Ed M is reported as saying that “the most important thing for the unions is to get the public to understand what their argument is. I don’t think the argument has yet been got across on public sector pensionsas to some of the injustices contained in what the government is doing. I think strikes must always be the very last resort”. I doubt if many people would disagree with this position. The real problem remains however as to how exactly the arguments can be got across to the public when the media, and particularly the tabloids, are determined not to give a fair hearing to potential strikers, will certainly not provide a full or detailed explanation of the isssues, but rather will seize the opportunity to demonise the unions (and indirectly the Labour Party too) as wreckers or worse. So how should this play out with the strike this week?
The trouble here is how to get across, against all the hostile background noise, the rather nuanced message that – yes, we all agree that pension reform is necessary, but the way the Government is choosing to do this is very unfair. The Turner Commission proposed giving at least 15 years notice of changes, whereas the Government is giving only 7 years notice of a 2-year pension age increase. Under the Government proposals a woman born just before April 1953 will get her state pension at age 62, whereas one born on 6 April 1953 will only receive hers at age 65. The Coalition Agreement stated explicitly that “the state pension age will not start to rise to 66 sooner than 2016 for men and 2020 for women”, yet just a few weeks after this Agreement the Government unilaterally announced that actually women’s state pension age would start rising from 2016; suddenly their state pension has been denied to them for up to 2 extra years, making many feel (as they have said) like the Government has gone into their bank account and taken away thousands of pounds. And to capi it all, many of these women are ill, with shortened life expectancy.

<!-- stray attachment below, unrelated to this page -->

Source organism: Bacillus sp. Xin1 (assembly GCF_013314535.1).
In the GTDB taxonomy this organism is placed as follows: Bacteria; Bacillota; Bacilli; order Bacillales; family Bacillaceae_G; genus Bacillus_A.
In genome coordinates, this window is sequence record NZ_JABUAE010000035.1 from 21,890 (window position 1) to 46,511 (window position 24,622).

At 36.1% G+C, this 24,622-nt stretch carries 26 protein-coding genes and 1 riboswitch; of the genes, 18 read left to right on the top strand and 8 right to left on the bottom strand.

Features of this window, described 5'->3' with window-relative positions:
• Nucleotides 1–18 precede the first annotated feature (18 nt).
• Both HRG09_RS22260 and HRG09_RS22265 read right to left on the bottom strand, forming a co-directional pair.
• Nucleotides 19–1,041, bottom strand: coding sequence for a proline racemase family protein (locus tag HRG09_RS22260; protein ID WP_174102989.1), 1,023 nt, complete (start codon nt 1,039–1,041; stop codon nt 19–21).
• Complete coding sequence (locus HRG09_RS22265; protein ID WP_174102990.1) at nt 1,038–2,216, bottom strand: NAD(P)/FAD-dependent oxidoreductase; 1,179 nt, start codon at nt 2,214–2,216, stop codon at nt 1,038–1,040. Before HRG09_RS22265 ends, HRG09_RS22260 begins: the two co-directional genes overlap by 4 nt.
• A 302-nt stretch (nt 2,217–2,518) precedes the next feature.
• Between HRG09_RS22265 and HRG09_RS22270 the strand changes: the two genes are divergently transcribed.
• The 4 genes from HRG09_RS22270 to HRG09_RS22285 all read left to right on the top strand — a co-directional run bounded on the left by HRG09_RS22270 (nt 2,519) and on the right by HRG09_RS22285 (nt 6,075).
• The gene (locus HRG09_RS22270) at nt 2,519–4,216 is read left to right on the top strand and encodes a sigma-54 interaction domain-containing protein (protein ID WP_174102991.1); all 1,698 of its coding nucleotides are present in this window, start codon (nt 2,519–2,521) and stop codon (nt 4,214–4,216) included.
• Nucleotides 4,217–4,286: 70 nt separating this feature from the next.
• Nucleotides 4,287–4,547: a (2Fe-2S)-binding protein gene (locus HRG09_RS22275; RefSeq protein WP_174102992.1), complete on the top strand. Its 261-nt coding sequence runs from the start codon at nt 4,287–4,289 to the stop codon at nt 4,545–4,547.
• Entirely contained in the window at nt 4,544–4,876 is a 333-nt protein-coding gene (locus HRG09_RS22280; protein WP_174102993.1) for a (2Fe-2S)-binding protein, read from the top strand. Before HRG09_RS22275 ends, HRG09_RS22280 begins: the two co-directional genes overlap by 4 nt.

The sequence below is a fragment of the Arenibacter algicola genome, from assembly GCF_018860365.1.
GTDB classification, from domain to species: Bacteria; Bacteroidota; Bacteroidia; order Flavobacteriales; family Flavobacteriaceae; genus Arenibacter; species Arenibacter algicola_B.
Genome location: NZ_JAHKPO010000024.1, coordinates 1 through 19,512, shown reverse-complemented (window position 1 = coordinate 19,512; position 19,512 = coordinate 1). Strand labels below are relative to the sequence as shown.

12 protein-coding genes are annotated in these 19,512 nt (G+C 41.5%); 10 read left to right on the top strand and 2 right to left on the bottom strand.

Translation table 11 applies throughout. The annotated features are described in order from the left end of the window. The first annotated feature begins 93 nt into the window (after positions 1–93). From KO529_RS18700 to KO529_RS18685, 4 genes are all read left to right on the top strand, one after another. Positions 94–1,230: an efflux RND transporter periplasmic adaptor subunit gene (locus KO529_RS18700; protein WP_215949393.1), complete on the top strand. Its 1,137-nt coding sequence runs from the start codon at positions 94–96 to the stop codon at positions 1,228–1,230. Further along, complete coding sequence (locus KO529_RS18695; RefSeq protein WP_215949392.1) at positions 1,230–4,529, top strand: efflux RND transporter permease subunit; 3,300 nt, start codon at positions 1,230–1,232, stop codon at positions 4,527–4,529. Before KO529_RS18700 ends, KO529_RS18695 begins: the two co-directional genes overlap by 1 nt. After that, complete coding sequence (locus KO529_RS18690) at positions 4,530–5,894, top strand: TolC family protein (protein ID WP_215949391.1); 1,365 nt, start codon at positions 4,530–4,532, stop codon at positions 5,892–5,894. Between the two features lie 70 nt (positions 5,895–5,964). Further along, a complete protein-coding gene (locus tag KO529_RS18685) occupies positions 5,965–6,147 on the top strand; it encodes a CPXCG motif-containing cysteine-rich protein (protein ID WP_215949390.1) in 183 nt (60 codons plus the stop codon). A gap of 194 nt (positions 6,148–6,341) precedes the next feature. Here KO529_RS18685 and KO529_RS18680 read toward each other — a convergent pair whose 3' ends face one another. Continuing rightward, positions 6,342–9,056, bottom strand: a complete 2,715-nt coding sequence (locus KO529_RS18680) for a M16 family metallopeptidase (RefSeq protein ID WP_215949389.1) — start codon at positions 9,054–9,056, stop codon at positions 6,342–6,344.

Of course these matters should be resolved by negotiation and hard argument. But how does one get across these complex arguments not only in the face of a media that is blocking explanation and encouraging hostility, but when a Government unilaterally and arbitrarily imposes (as the Danny Alexander intervention clearly showed a week ago), in the middle of negotiations, on a take-it-or-leave-it basis a set of proposals that is manifestly unfair and loaded against the most vulnerable? It is much better to avoid a strike, but what do you do when one side that holds all the power is determined to enforce its will irrespective of consultation and counter-argument?